Shadow Walkers, by Brent Hartinger (Flux, 2011)

As a gay teenager living with his little brother and grandparents on an island community of only 4,000, Zach feels like an outsider, relying on the Internet for peace of mind and interaction with the outside world. When he’s grounded for forgetting to take out the trash, and denied Internet privileges, his desperation for diversion leads him to attempt astral projection. After he tries and fails, he puts the whole thing out of mind, even though the woman at the New Age store totally swore the special incense she gave him would help next time. And then Zach’s little brother, Gilbert, goes missing, and Zach once again tries to astral project in the hopes of finding him. This time, it works. In the astral realm, Zach can track his brother and his kidnappers, but can he find a way to alert the police before something bad happens? Luckily, in the process, he runs into Emory, another astral projector who’s much better at it … and apparently into Zach as well. Together, they can try to save Gilbert and give one another strength and comfort. That is, if the dark creatures stalking the astral plane don’t get them first.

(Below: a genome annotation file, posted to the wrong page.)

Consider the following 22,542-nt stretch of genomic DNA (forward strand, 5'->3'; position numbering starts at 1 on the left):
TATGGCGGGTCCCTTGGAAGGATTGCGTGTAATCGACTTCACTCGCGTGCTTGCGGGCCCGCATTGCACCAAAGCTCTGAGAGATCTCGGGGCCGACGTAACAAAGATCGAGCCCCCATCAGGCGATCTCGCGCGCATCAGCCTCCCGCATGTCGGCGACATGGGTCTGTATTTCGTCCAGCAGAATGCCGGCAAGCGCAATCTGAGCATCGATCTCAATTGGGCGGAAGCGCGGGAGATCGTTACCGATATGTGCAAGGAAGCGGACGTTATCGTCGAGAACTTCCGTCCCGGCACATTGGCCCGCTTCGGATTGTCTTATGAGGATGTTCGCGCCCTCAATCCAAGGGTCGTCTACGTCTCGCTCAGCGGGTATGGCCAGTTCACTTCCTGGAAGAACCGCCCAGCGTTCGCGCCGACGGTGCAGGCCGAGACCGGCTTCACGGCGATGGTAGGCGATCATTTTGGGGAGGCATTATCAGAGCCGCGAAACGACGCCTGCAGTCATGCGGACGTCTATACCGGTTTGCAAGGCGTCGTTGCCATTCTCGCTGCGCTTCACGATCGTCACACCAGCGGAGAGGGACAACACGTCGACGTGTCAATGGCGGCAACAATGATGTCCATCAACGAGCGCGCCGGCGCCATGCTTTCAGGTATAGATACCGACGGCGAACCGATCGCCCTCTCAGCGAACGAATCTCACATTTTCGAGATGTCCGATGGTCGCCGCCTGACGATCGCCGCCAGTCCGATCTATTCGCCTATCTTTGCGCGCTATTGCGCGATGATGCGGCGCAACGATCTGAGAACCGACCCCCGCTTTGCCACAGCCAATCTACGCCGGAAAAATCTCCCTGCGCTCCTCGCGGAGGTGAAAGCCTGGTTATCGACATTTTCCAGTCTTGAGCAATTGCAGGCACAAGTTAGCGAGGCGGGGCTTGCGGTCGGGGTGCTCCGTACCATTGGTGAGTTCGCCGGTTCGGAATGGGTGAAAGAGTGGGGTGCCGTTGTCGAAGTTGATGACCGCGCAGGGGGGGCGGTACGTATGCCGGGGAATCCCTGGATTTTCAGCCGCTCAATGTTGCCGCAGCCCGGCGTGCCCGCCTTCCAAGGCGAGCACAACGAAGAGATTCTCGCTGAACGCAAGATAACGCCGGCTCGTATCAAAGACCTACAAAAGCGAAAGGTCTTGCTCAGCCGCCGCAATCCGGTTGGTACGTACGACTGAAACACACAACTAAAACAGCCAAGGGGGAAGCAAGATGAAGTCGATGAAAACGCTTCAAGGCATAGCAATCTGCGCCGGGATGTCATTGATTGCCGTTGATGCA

There’s a lot of raw emotion and adolescent fervor woven into the pages of this relatively short roller coaster of a tale. Zach comes off as pretty high-strung, especially once the subplot regarding his little brother kicks into gear and he gets caught up in the tension of the moment. He and Emory hit it off with genuine chemistry, although something about the pacing seems a little off, even rushed. One can chalk it up to the excitement and adrenaline of the situation, but it still feels like they needed more time before reaching the depths of connection that they did. I’ll be honest: I never really bought into the astral projection element as a compelling factor in the story. As a metaphor for escaping one’s bounds and limitations, it’s dead-on perfect and applicable to the characters. At the same time, it fails to capture me as a reader. Certainly, the logic in which Zach decides to use astral projection, which he doesn’t even believe is real and has never successfully accomplished before, as a tool for finding his missing brother, requires a certain leap of faith on the reader’s part, lest the whole thing collapse. Of course it works, and of course the only other person he meets on the astral plane who isn’t trying to kill him, turns out to cute, gay, single, and of the right age. This is a good book, and I’m thrilled to see a YA paranormal featuring a gay teen and a hint of romance, but as a paranormal story goes, it never quite gels. I think it could have benefited from expansion; with a more leisurely plot, a less frantic atmosphere, and a less pressing deadline, this could have been great instead of good. It’s still a nice change of pace, and maybe we’ll get to see these characters again under less intense circumstances, and get to know them better.

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